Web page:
Resignation Etiquette Tips and Advice
When you resign from your job, it is important that you follow proper resignation etiquette. How you leave your job can impact your future employment. If you maintain a positive, professional relationship with your former employer and your colleagues, you are more likely to get positive references, helpful networking advice, and more.
Read below for advice on how to resign with class and move on from your job gracefully.
Have a Good Resignation Reason
Before you quit a job, you should be very sure that resigning is the right choice. Hating your job might not be a good enough reason to quit unless you have another job lined up.
That being said, there are legitimate reasons for quitting your job. There are also circumstances beyond your control where quitting may be the option. Here are good reasons to resign.
Resign With Class
When resigning, give resignation notice to your employer ahead of time, write a simple resignation letter, and then say goodbye to your colleagues.
It's good resignation etiquette to tell your supervisor you are resigning before you tell your co-workers. You don't want the company to discover that you're quitting through the grapevine.
Read here for more advice on how to resign with grace.
Resignation Etiquette Do's and Don'ts
How should you resign from your job? Perhaps even more importantly, how should you not resign? What are things to avoid? I've seen resignations mishandled, including when an employee yelled "I quit!" and walked out the door and, in another case, where an employee left a note on her supervisor's desk saying she wasn't coming back.
Here are resignation etiquette do's and don'ts. Follow these tips so you can avoid resignation etiquette mistakes, and resign the right way.
Give Two Weeks Notice
Giving two weeks notice is standard practice when resigning from a job. However, if you have an employment contract or union agreement that states how much notice you should give, follow those contract guidelines.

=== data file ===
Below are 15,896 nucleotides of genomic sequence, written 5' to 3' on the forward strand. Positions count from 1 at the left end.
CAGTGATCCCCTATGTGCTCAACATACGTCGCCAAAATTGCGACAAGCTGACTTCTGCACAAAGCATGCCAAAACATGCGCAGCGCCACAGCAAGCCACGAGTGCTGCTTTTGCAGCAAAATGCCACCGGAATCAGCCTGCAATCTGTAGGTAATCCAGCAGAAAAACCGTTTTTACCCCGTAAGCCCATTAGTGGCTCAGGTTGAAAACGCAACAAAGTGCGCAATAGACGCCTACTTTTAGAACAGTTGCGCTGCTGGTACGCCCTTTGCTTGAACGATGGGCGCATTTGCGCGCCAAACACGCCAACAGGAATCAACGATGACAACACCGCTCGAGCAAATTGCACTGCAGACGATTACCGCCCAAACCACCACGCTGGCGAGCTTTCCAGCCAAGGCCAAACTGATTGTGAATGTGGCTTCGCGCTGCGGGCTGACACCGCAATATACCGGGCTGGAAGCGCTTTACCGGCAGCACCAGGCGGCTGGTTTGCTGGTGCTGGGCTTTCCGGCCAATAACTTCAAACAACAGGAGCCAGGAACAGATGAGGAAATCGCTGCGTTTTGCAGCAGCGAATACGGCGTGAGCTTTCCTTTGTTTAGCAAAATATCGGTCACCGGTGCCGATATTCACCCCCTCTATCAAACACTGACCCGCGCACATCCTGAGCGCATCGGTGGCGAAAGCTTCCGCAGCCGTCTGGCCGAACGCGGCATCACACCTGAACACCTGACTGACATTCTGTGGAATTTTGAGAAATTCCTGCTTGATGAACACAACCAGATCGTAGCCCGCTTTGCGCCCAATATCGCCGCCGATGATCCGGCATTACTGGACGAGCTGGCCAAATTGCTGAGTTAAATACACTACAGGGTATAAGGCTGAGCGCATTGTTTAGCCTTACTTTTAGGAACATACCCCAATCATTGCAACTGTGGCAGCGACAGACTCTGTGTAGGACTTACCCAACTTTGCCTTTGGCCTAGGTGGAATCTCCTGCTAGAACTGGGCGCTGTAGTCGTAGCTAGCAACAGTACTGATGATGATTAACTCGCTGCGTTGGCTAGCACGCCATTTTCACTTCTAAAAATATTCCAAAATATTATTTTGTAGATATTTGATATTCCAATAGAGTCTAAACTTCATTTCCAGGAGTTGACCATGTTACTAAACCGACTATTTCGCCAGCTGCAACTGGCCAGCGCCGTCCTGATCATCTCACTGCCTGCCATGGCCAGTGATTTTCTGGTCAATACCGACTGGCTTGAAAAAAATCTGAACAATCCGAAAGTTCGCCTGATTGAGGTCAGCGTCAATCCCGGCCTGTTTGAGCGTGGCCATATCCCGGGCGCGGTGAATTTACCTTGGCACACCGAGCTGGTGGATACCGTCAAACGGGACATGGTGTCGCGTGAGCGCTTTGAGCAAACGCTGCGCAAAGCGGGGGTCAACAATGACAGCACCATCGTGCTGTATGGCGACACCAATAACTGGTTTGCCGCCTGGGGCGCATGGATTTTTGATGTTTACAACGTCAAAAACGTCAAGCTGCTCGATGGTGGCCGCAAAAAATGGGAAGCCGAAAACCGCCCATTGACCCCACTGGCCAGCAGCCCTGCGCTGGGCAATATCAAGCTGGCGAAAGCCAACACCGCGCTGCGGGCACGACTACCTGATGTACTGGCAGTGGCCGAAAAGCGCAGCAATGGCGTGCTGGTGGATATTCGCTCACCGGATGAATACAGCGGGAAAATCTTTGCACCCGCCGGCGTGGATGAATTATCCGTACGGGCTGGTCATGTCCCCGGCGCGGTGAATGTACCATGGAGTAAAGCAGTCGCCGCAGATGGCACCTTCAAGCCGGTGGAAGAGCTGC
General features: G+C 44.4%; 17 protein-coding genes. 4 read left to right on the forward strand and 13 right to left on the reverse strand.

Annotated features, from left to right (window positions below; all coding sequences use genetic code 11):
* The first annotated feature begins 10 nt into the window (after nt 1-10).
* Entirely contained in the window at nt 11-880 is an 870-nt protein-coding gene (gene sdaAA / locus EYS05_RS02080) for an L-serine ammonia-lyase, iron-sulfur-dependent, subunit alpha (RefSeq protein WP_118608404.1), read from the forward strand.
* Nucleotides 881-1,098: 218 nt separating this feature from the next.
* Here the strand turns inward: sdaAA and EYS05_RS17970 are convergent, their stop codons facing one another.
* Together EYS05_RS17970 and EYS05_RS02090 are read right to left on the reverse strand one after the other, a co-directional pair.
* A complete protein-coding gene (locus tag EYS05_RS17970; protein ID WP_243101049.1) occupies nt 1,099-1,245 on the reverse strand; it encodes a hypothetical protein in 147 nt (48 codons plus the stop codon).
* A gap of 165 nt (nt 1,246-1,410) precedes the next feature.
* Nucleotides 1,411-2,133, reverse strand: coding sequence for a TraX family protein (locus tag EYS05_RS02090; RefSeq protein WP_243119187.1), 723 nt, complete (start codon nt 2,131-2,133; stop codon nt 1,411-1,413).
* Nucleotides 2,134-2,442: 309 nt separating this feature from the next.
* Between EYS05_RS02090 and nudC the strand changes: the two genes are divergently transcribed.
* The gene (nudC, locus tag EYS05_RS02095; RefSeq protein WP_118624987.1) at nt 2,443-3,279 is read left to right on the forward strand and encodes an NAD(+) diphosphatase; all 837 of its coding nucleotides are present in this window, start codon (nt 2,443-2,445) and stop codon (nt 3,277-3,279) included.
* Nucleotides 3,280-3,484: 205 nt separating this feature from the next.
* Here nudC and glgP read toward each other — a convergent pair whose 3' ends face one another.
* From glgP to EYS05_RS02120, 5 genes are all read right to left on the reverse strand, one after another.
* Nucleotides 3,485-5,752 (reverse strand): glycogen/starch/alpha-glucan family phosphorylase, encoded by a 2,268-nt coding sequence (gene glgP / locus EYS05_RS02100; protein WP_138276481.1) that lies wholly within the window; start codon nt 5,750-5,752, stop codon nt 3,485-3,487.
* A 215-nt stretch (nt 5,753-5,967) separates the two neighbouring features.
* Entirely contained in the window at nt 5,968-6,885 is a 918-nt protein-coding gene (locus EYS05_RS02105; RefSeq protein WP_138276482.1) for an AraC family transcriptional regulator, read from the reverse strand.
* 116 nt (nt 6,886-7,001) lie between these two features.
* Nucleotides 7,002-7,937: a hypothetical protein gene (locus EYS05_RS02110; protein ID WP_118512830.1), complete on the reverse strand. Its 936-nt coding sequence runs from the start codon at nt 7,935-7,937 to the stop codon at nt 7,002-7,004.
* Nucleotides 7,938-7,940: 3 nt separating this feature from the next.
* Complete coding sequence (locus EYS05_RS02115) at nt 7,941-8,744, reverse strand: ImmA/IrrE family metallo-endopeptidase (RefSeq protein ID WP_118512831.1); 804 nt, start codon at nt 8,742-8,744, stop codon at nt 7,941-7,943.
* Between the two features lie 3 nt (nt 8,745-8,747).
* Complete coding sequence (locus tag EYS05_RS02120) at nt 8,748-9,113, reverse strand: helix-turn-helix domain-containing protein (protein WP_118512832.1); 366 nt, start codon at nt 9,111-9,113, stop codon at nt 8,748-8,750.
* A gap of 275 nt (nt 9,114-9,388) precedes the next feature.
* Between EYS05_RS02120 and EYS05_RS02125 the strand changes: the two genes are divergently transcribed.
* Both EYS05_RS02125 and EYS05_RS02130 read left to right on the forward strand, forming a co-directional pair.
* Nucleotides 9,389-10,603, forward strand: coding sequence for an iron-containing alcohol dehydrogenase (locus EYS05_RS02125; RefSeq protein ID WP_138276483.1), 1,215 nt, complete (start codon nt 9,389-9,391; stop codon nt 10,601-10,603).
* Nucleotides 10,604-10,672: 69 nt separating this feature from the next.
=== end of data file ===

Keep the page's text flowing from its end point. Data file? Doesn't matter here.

Otherwise, unless there are circumstances that make it impossible to stay, good resignation etiquette includes providing your employer with two weeks notice.
What to Say When You Quit Your Job
When you tell your boss you are quitting (either in person or a letter), there are some things you need to say, and some things you should leave out. For example, you should tell your boss the exact date you are leaving. You should not tell your boss that you were unhappy with the position.
Here is advice on what to say when you quit your job in person or via a resignation letter, as well as what you can expect to hear from your supervisor when you resign.
Review Resignation Letters
When you resign, it is proper etiquette to tell your boss in person, and then follow up with a formal resignation letter.
How you write a resignation letter is important, because it is important to try to stay on good terms with the company you are leaving. It's important to include information on when you are leaving, and why. However, it's also important not to say too much in your resignation letter.
Review sample resignation letters to get an idea of what to include in an employee resignation letter.
Resignation Letter Writing Tips
How you write a resignation letter is important for a couple of reasons. First of all, you may need a reference from the employer in the future, so it makes sense to take the time to write a professional resignation letter. It's also a document that will become part of your employment file, and it should be written accordingly.
Along with looking at sample resignation letters, you can also use these resignation writing tips.
Email Etiquette When You Resign
It's almost always better to resign in person, and then follow up with a formal resignation letter for your employment file. However, sometimes circumstances are such that you need to send a resignation email. For example, perhaps you have to alert your employer to your resignation quickly, and email is the best method. Or perhaps your company policy states that you should resign via email.
Whatever the reason, there are steps you can take to resign via email professionally. Here's how to resign via email.
Telephone Resignation Etiquette
It's usually not good resignation etiquette to resign over the phone. However, if you are unable to resign in person, quitting over the phone or via email is an alternative.
Do keep in mind, if you tender your resignation over the phone and don't plan on working any more days, it may cost you a reference. Here's how to resign over the phone if you have to.
How to Say Goodbye to Colleagues
It is good resignation etiquette to say goodbye to your colleagues before leaving work. However, make sure to do so only after you have told your boss that you are leaving.
Depending on your relationship with your colleagues, you might say goodbye via email or in person. Here's how to say farewell to colleagues and clients to let them know that you are resigning from your job.
When you resign from a job, it's important to check on compensation due, your last paycheck, benefits, pension plans, and possible references. It can be harder to do these things later after you have already left the company.
Use this resignation checklist to make sure you've got everything covered.